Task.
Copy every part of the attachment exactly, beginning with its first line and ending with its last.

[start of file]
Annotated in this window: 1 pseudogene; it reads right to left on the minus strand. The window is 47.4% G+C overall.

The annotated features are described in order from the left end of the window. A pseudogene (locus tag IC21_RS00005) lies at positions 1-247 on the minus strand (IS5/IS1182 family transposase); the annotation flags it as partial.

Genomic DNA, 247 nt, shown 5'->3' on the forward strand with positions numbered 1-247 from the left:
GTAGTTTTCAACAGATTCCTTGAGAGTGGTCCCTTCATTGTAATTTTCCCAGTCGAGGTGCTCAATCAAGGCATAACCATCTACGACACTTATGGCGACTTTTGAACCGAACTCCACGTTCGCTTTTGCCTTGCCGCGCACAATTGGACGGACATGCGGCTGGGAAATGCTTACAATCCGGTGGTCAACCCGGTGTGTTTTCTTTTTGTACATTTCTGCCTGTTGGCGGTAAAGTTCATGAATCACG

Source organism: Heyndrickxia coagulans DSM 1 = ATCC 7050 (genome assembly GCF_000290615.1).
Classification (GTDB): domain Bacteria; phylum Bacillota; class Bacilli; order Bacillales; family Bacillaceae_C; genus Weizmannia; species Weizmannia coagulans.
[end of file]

Annotated in this window: 1 pseudogene; it reads right to left on the minus strand. The window is 47.4% G+C overall.

The annotated features are described in order from the left end of the window. A pseudogene (locus tag IC21_RS00005) lies at positions 1-247 on the minus strand (IS5/IS1182 family transposase); the annotation flags it as partial.

Genomic DNA, 247 nt, shown 5'->3' on the forward strand with positions numbered 1-247 from the left:
GTAGTTTTCAACAGATTCCTTGAGAGTGGTCCCTTCATTGTAATTTTCCCAGTCGAGGTGCTCAATCAAGGCATAACCATCTACGACACTTATGGCGACTTTTGAACCGAACTCCACGTTCGCTTTTGCCTTGCCGCGCACAATTGGACGGACATGCGGCTGGGAAATGCTTACAATCCGGTGGTCAACCCGGTGTGTTTTCTTTTTGTACATTTCTGCCTGTTGGCGGTAAAGTTCATGAATCACG

Source organism: Heyndrickxia coagulans DSM 1 = ATCC 7050 (genome assembly GCF_000290615.1).
Classification (GTDB): domain Bacteria; phylum Bacillota; class Bacilli; order Bacillales; family Bacillaceae_C; genus Weizmannia; species Weizmannia coagulans.